What is Regulatory Arbitrage? How Big Players Side-Step Regulation

User profile photo
By Gerelyn
Estimated reading: 6mins

In April of 2023, CEO of Coinbase Brian Armstrong indicated that he might take the centralized exchange to a different country.

He cited unfavorable crypto regulation and regulatory uncertainty as the reason.

This phenomenon is called Regulatory Arbitrage.

What is Regulatory Arbitrage? 

Regulatory arbitrage refers to the practice of taking advantage of differences in regulations or laws in different jurisdictions in order to gain a competitive advantage or reduce costs. This can involve, for example, choosing to do business in a country with less strict regulations or moving operations to a jurisdiction with more favorable tax laws.

If you’ve ever heard of arbitrage in the financial markets, then you can grasp the way it’s done on some scale.

In trading, arbitrage is to buy and sell a financial instrument at the same time in an attempt to generate a profit from the difference. In the corporate world, it’s a bit different.  

In a global financial landscape, institutes have latitude in the way that they do business or structure financial transactions, paving the way for savvy players to manipulate the playing field to their advantage. It’s not even illegal, and regulators are well aware that it happens. However, from a moral perspective, regulatory arbitrage pushes the envelope. And while policymakers may not be able to quash it entirely, they maintain that they’re trying to reduce the instances of regulatory arbitrage in the banking system and beyond.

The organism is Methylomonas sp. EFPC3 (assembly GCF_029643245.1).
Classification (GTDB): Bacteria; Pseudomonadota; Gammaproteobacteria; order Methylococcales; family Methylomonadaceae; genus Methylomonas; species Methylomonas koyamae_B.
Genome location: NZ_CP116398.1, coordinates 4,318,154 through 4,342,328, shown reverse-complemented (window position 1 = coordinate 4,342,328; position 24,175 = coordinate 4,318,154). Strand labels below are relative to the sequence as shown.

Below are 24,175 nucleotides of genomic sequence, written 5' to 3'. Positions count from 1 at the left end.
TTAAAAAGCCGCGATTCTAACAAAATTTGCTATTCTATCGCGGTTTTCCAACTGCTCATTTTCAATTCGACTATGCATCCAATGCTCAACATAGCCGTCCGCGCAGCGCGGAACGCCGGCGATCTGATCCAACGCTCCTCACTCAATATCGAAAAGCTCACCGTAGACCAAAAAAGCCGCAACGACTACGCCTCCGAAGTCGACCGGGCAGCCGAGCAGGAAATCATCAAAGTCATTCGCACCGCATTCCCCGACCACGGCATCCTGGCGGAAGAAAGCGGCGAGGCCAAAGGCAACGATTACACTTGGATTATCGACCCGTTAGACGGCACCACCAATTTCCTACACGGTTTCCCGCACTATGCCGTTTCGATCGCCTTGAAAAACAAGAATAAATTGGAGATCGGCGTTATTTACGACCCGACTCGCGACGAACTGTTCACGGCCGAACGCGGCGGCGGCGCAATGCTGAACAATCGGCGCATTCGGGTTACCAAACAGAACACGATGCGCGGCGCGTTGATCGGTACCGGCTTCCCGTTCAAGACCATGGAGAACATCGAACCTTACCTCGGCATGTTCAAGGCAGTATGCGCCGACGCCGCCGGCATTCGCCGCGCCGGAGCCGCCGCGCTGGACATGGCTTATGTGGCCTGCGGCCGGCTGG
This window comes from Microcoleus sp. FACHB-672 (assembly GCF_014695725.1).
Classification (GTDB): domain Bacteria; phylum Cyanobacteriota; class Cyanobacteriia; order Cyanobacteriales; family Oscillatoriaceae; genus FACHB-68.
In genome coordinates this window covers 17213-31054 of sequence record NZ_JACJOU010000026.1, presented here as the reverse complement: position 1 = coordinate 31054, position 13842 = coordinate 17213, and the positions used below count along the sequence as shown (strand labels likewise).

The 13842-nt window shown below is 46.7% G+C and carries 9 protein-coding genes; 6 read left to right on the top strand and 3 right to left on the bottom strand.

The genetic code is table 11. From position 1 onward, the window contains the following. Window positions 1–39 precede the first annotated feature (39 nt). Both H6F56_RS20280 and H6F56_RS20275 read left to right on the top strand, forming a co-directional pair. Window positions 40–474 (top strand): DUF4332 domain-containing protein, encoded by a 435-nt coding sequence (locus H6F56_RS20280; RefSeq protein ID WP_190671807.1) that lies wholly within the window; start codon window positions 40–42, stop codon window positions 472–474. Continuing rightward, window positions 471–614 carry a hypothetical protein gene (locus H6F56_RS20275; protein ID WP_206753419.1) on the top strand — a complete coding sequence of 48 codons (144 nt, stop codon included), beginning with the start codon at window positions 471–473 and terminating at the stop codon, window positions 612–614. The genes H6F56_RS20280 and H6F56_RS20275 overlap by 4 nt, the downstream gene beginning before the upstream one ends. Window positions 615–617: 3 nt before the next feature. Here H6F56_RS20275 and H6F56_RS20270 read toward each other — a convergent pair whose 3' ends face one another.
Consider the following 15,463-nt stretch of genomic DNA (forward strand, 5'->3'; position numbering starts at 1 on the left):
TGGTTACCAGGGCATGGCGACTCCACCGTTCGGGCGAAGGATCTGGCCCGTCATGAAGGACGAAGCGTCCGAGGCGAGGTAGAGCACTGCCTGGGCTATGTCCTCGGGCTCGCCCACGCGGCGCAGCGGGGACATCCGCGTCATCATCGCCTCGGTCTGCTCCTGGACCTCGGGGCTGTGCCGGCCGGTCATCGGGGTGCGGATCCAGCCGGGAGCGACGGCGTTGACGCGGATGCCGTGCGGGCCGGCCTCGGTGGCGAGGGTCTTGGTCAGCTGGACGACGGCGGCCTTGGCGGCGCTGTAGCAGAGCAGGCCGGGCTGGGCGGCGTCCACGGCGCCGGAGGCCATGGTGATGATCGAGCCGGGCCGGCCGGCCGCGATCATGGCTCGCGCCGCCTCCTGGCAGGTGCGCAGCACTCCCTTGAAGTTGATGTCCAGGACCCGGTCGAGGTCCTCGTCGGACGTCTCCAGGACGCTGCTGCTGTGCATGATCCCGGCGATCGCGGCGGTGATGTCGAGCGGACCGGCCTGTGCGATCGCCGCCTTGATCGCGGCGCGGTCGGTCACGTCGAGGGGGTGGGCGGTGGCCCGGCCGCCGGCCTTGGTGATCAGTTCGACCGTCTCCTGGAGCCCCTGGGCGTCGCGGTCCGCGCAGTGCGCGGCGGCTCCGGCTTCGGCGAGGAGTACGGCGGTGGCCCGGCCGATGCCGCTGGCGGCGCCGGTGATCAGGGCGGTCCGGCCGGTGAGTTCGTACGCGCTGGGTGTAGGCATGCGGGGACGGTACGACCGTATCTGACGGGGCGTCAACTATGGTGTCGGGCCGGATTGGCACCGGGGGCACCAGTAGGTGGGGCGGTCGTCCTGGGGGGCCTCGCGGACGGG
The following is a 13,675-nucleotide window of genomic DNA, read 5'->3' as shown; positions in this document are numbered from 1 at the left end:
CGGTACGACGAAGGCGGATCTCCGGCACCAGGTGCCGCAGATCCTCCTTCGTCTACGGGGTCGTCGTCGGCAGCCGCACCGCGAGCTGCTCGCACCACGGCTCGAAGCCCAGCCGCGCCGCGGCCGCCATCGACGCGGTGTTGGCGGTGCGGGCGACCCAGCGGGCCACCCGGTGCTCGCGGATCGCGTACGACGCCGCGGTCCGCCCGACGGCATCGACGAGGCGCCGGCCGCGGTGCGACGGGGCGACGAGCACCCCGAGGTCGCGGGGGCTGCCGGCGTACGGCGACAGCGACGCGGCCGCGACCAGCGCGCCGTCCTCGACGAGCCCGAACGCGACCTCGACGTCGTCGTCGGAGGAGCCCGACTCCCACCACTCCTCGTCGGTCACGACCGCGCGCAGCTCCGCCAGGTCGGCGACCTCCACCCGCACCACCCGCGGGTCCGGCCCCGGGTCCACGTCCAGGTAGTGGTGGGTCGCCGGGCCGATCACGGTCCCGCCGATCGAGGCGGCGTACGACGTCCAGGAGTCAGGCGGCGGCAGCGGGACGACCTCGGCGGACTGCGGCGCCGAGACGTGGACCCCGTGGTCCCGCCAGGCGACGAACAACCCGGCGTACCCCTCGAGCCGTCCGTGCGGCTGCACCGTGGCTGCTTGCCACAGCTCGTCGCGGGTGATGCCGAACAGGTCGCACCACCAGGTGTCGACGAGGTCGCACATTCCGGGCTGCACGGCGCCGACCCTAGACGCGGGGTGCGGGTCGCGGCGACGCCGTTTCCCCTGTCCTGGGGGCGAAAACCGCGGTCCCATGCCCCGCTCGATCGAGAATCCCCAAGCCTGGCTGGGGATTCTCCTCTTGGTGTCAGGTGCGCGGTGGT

Banks are a major player in regulatory arbitrage. Rather than face the heightened regulatory requirements that were added in response to the Great Financial Crisis, like Dodd-Frank in the U.S., they’ve played dodgeball with the rules. 

However, if you think about it, banks have been crying foul for years over the lighter regulation and capital costs that their fintech rivals must follow. So one argument around regulatory arbitrage is that fintechs are doing it, providing the very financial services that banks have been known for without having the same compliance, legal and oversight costs as legacy financial institutions. 

The cryptocurrency industry has also been accused of performing regulatory arbitrage. However, the genesis of the cryptocurrency and blockchain industry isn’t to sneak around the rules. The idea is innovation with a decentralized system that is so transparent and self-contained that it abides by its own trustless standards. 

Regulatory Arbitrage Mechanics 

Depending on the type of company, regulatory arbitrage can take several different forms. Let’s explore some of the ways it’s done. 

  • M&A: Cross border M&A deals are one way that investment banks have a chance to pick and choose the rules by which they play. This is where the target company, or the one being acquired, is headquartered in a jurisdiction with perhaps weaker regulation. As a result, the banks involved in the deal could potentially avoid the stricter rules in favor of the lighter rules and get by with regulatory arbitrage. 
  • IPO: Elsewhere in the capital markets, regulatory arbitrage also takes place in the listed markets. In the U.S. market, companies looking to go public that are bound by undesirable tax requirements, such as investment companies, could do some fancy footwork. By restructuring themselves in another way, such as an MLP, to become eligible for more attractive tax rates in their IPO.